When the government official arrives, they listen with rapt attention.
Their meeting ends about the same time as our lunch. Wanning, with an interpreter tries to engage this elderly gent as everyone leaves the restaurant. But, the dialect is obscure, and she nor the interpreter can understand anything he says.
Now the Naxi are very curious about us. They do not shy from the camera and enjoy seeing themselves in our little screens with smiles and much straightening of their clothing. No hands come out for money.
We walk around the area to see what we can see and stretch our legs. This gentleman apparently has a car. He took out a bench from his trunk and proudly showed it to us. Or, maybe he was hoping we would buy it. We couldn’t tell. A car here is quite rare. We see almost no private auto traffic on the roads.
As we load into the bus, a beggar woman stands outside our window gesturing her need for food in her plastic covered dish or to sell us something Viki speculates. Vicki says it is too late but those in the bus who have snacks demand to stop and hand her some salty nuts, candy bars and a few yuan we offer. Vicki disapproves of encouraging begging and she says it is also very unusual to find a beggar in this remote village.
As we get back on the road in the bus, we see these two Naxi women walking back to their homes. Everyone seems to enjoy relatively good health and good spirits. Walking is their main mode of travel. Tomorrow, Kumming.
March 18, 2012
Evicting an Irish family from their home.
… Oh it’s well I do remember, that bleak
The landlord and the sheriff came, to drive
Us all away
They set my roof on fire, with their cursed
And that’s another reason why I left old
When I was a kid, when asked my nationality, I always said Irish. My French mother would wryly comment, “You could be an eighth Irish and seven eighths something else, but you’re always Irish. I wonder why that is? ” I’m more than an eighth Irish, but I’m half French, and she had a point. I think it’s because the Irish suffered horrible deprivation in the midst of plenty. To escape they immigrated in great numbers to countries around the world. There are more Irish in America, Australia, South America etc. than there are in Ireland. I was unaware of that when we got our first television set in 1957 and I loved those old English romantic and heroic movies with Jean Simmons and Stewart Granger, etc. If my dad caught me watching one, he’d flip the television off. “Don’t be watchin’ all that aggrandizement of Cousin Jack.”
An interesting take on neglecting the pain of Irish history is given by Bill Bigelow writing for Common Dreams at the link below:
You can read the article at the link above from which comes the eviction ditty, and here are some excerpts from his piece:
What is not often taught in schools or known by the many who routinely celebrate St. Patrick’s Day, is that throughout the Irish ‘Potato famine’ there was an abundance of food produced in Ireland, yet the landlords exported it to markets abroad. The landlords were English.
“Ireland’s was surely the biggest experiment in monoculture ever attempted and surely the most convincing proof of its folly.” But if only this one variety of potato, the Lumper, failed, and other crops thrived, why did people starve? Thomas Gallagher points out in Paddy’s Lament, that during the first winter of famine, 1846-47, as perhaps 400,000 Irish peasants starved, landlords exported 17 million pounds sterling worth of grain, cattle, pigs, flour, eggs, and poultry — food that could have prevented those deaths.” In the end over a million Irish starved to death.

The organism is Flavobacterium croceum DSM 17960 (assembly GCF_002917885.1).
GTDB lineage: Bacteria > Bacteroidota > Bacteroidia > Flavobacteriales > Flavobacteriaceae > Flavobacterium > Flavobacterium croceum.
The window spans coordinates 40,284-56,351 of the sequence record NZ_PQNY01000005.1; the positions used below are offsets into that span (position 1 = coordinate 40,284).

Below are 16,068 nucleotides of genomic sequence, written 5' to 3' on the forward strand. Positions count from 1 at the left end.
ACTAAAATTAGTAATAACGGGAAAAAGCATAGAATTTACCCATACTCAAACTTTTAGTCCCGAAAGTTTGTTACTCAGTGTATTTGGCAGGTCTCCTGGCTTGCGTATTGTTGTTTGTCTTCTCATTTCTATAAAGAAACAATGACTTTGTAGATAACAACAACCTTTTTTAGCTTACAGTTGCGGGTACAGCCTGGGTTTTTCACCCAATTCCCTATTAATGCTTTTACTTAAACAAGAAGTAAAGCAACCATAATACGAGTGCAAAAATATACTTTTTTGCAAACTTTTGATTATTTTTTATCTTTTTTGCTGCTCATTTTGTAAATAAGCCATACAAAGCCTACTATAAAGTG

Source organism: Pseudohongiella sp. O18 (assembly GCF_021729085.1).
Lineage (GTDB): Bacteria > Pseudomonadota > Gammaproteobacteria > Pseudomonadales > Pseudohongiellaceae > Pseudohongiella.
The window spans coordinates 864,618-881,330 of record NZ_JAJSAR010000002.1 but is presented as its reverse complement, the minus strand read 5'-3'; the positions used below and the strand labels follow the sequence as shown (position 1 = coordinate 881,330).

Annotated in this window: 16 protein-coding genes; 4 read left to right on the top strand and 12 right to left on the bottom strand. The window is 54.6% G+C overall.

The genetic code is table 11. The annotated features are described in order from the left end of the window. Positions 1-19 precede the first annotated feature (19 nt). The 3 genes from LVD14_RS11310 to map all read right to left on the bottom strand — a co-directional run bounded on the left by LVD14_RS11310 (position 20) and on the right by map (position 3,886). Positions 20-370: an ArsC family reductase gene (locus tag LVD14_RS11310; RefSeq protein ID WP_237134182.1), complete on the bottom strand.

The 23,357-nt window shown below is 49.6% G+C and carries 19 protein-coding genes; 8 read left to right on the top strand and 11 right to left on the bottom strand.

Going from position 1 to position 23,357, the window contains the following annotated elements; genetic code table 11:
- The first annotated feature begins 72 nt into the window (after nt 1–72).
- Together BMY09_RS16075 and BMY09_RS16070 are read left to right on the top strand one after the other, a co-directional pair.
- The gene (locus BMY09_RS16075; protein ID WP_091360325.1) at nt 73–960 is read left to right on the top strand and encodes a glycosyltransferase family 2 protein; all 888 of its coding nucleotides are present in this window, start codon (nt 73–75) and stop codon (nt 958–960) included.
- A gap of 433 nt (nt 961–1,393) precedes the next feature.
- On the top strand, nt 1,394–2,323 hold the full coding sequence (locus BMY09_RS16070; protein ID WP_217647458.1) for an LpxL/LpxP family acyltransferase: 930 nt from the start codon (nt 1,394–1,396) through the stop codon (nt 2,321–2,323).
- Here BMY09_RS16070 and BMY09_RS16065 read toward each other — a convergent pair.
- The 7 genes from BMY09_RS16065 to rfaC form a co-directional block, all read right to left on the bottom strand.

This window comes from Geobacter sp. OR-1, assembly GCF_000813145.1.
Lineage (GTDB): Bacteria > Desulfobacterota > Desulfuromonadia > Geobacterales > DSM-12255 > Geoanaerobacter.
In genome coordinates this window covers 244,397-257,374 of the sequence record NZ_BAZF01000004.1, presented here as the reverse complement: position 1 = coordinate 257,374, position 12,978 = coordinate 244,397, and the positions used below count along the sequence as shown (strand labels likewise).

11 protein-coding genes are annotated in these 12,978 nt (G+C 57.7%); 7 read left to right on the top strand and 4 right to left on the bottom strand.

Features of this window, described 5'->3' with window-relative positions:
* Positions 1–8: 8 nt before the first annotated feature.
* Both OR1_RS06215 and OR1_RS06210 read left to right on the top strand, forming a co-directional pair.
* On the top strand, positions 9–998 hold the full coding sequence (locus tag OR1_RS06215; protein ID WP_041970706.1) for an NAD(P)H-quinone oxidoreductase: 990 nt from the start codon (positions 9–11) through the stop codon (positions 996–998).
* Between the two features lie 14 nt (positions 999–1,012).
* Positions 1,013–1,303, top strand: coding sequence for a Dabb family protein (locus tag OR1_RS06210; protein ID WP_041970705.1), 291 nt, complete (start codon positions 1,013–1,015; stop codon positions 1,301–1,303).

Ahh, the examples of man’s inhumanity to man are so numerous, even today, it sickens hardy souls.
On a more cheerful note, my little town of Murphys celebrates their Irish heritage with a festival of booths, food, music and a parade. Downtown was a sea of umbrellas when I got there at 10:00. The parade wasn’t set to begin until 11:00.
In the booths, people were cooking with their coats on.
Dodging raindrops, I opted to skip the parade and head for home.
It began to snow huge, wet flakes, some as big as golf balls. Safe inside, the smell of corned beef in the crock pot greeted me nose.
Later, my neighbors joined me for corned beef and cabbage, colcannon, soda bread and a variety of craft beers. I fittingly chose an oatmeal stout. Pretty good stuff for simple fare.
I needed some time off from my “catch-up” chores anyway, and ’twas gladness ta be injoying a hand of Rummikub with our grog.
November 26, 2011
We have three main family get togethers per year Independence Day Reunion, Thanksgiving Day and Christmas. At times we are splintered, like this year.
Traffic was sane for the two-hour drive to Virginia’s, and in time to see the turkey come out of the oven for a turn over from breast side down, to breast side up.The smells greeted us on the driveway before we entered the house. Now that alone is a special joy.
We brought a new game, LCR, a fun and fast-moving dice game. Non-stop table games in shifts went on all day between snacking and tending the bird. Virginia taught us two new dice games, Threes and High Or Low. Both, challenging and easy to learn. We like to choose games the whole family can play in which the kids are equal to an adult by age seven.
Close to dinner time, eleven year old Owen peeled the potatoes. Two days before, both boys cracked walnuts from my tree for the walnut pie that Cedric is famous for. When the boys were too little to reach the table, it was their job to grind the cranberries in my old-fashioned hand grinder. At some point Owen discovered peeling potatoes and opted for that job on his own.
The turkey rested for 40 minutes while the previously tenderized in the microwave beets and sweet potatoes were roasted in the oven, green beans stir fired, the gravy made, potatoes mashed, and the salads put together.
With the magic of electronic communications, we still managed time with each other. Ken & Laurie spent Thanksgiving at home with their sons since Stewart, away at college as a freshman, came home for the first time in three months. It was comfortable talking with family members on the screen. Kristanne, too, connected by phone from Southern California.
A walk to the park in friendly California weather, the desserts and conversation until bedtime. We all expressed our thankfulness for each other, and we realize how fortunate we are.